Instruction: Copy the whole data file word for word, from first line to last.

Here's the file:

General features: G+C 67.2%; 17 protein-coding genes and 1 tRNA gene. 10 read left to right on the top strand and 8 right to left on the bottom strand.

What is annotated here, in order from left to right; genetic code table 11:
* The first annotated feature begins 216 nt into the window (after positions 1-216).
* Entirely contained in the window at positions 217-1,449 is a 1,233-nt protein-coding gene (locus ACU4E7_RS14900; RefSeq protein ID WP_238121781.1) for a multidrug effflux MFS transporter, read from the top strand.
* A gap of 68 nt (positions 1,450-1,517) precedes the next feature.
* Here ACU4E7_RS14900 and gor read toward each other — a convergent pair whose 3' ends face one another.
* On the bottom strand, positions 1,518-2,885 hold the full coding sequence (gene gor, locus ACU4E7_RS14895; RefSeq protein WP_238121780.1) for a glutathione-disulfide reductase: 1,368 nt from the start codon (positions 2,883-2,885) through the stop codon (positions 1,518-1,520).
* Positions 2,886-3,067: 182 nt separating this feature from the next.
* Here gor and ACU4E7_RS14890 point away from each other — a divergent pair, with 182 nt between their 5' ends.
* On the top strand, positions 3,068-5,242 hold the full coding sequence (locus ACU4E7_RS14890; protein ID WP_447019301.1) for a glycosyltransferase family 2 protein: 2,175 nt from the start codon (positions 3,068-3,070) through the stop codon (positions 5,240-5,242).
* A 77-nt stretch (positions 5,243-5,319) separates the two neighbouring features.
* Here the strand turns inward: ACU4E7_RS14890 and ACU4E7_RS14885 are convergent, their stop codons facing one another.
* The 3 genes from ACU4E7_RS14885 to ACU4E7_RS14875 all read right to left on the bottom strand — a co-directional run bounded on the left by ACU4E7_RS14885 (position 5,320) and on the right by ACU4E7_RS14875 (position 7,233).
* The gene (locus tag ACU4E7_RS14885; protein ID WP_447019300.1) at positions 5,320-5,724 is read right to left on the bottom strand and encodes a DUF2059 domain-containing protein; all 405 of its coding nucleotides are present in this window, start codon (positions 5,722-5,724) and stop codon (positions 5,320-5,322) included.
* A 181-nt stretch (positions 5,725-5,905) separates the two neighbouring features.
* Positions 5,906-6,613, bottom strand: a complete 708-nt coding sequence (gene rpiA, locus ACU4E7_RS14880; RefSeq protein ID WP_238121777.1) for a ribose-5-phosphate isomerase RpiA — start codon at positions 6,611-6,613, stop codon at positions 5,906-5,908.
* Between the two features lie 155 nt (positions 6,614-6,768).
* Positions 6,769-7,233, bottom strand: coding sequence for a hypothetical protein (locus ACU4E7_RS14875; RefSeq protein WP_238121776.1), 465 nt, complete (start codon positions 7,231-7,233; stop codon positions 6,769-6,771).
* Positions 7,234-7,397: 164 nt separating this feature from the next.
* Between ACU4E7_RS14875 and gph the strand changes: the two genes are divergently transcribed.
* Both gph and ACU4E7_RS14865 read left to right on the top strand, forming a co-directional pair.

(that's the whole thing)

General features: G+C 67.2%; 17 protein-coding genes and 1 tRNA gene. 10 read left to right on the top strand and 8 right to left on the bottom strand.

What is annotated here, in order from left to right; genetic code table 11:
* The first annotated feature begins 216 nt into the window (after positions 1-216).
* Entirely contained in the window at positions 217-1,449 is a 1,233-nt protein-coding gene (locus ACU4E7_RS14900; RefSeq protein ID WP_238121781.1) for a multidrug effflux MFS transporter, read from the top strand.
* A gap of 68 nt (positions 1,450-1,517) precedes the next feature.
* Here ACU4E7_RS14900 and gor read toward each other — a convergent pair whose 3' ends face one another.
* On the bottom strand, positions 1,518-2,885 hold the full coding sequence (gene gor, locus ACU4E7_RS14895; RefSeq protein WP_238121780.1) for a glutathione-disulfide reductase: 1,368 nt from the start codon (positions 2,883-2,885) through the stop codon (positions 1,518-1,520).
* Positions 2,886-3,067: 182 nt separating this feature from the next.
* Here gor and ACU4E7_RS14890 point away from each other — a divergent pair, with 182 nt between their 5' ends.
* On the top strand, positions 3,068-5,242 hold the full coding sequence (locus ACU4E7_RS14890; protein ID WP_447019301.1) for a glycosyltransferase family 2 protein: 2,175 nt from the start codon (positions 3,068-3,070) through the stop codon (positions 5,240-5,242).
* A 77-nt stretch (positions 5,243-5,319) separates the two neighbouring features.
* Here the strand turns inward: ACU4E7_RS14890 and ACU4E7_RS14885 are convergent, their stop codons facing one another.
* The 3 genes from ACU4E7_RS14885 to ACU4E7_RS14875 all read right to left on the bottom strand — a co-directional run bounded on the left by ACU4E7_RS14885 (position 5,320) and on the right by ACU4E7_RS14875 (position 7,233).
* The gene (locus tag ACU4E7_RS14885; protein ID WP_447019300.1) at positions 5,320-5,724 is read right to left on the bottom strand and encodes a DUF2059 domain-containing protein; all 405 of its coding nucleotides are present in this window, start codon (positions 5,722-5,724) and stop codon (positions 5,320-5,322) included.
* A 181-nt stretch (positions 5,725-5,905) separates the two neighbouring features.
* Positions 5,906-6,613, bottom strand: a complete 708-nt coding sequence (gene rpiA, locus ACU4E7_RS14880; RefSeq protein ID WP_238121777.1) for a ribose-5-phosphate isomerase RpiA — start codon at positions 6,611-6,613, stop codon at positions 5,906-5,908.
* Between the two features lie 155 nt (positions 6,614-6,768).
* Positions 6,769-7,233, bottom strand: coding sequence for a hypothetical protein (locus ACU4E7_RS14875; RefSeq protein WP_238121776.1), 465 nt, complete (start codon positions 7,231-7,233; stop codon positions 6,769-6,771).
* Positions 7,234-7,397: 164 nt separating this feature from the next.
* Between ACU4E7_RS14875 and gph the strand changes: the two genes are divergently transcribed.
* Both gph and ACU4E7_RS14865 read left to right on the top strand, forming a co-directional pair.